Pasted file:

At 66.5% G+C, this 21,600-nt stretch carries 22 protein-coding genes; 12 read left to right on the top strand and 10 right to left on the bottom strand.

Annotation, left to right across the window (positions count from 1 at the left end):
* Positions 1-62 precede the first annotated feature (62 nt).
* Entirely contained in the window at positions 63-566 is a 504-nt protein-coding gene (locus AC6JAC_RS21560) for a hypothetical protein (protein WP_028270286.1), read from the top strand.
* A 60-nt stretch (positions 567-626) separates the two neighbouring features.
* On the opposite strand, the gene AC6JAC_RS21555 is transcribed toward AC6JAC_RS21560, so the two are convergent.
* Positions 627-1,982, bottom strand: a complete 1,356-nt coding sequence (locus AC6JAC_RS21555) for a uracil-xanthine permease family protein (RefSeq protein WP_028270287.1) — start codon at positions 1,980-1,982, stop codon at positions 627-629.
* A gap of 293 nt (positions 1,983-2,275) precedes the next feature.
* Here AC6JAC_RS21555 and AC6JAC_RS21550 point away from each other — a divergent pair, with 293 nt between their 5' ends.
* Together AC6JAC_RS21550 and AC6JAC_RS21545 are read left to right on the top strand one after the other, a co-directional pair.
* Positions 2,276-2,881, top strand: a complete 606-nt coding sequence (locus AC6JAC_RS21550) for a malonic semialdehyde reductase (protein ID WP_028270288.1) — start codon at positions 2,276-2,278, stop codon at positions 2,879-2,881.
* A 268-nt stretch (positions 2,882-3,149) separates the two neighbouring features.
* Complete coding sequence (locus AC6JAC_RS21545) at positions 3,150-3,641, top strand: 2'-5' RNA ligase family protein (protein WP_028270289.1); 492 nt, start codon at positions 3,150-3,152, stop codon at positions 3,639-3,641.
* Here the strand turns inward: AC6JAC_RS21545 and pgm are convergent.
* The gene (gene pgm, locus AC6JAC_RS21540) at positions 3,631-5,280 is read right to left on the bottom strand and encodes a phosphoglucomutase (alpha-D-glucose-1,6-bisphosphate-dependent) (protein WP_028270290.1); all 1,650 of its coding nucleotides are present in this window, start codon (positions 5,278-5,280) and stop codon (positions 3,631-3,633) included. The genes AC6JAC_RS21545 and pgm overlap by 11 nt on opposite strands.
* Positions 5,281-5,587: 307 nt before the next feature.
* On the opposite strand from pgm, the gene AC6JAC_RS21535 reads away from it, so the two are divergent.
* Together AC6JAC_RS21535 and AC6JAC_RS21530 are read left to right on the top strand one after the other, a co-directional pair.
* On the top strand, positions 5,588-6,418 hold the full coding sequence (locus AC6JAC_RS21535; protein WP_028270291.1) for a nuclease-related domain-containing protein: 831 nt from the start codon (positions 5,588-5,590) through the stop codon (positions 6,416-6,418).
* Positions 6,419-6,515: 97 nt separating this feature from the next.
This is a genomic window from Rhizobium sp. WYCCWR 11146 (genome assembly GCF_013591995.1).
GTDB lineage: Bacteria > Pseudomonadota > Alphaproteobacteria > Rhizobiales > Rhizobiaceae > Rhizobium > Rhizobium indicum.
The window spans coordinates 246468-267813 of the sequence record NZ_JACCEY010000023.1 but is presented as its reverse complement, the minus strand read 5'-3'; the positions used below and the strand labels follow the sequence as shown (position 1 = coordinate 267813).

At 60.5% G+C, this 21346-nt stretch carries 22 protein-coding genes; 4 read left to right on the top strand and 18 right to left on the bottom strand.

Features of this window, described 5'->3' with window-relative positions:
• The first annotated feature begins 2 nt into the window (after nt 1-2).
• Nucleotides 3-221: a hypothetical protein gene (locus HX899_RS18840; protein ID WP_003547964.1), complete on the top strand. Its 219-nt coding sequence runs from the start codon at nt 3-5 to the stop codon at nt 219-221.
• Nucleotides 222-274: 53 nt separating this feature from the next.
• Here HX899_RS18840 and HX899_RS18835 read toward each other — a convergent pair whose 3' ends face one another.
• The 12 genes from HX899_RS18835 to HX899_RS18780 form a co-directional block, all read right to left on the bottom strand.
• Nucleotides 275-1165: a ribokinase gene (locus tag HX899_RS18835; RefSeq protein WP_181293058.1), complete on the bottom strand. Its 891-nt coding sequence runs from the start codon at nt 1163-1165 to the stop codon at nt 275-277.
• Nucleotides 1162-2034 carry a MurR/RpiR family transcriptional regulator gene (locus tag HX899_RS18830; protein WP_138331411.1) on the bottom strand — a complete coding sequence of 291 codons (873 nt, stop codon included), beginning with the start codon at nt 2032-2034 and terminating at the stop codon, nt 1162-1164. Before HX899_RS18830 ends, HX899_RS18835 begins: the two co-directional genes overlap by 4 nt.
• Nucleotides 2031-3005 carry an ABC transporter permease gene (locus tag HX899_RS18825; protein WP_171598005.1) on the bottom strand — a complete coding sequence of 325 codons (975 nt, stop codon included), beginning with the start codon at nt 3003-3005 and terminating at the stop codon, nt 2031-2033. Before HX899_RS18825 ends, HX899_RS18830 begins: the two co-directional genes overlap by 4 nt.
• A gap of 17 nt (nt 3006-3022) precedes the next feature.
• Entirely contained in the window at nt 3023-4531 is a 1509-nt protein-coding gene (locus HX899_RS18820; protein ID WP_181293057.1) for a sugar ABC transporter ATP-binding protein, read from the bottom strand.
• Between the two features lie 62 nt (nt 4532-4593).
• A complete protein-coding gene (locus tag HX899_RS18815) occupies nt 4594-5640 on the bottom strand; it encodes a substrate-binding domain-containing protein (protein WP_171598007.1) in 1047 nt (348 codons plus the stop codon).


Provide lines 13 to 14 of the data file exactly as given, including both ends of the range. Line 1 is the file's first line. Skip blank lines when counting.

* Complete coding sequence (locus AC6JAC_RS21545) at positions 3,150-3,641, top strand: 2'-5' RNA ligase family protein (protein WP_028270289.1); 492 nt, start codon at positions 3,150-3,152, stop codon at positions 3,639-3,641.
* Here the strand turns inward: AC6JAC_RS21545 and pgm are convergent.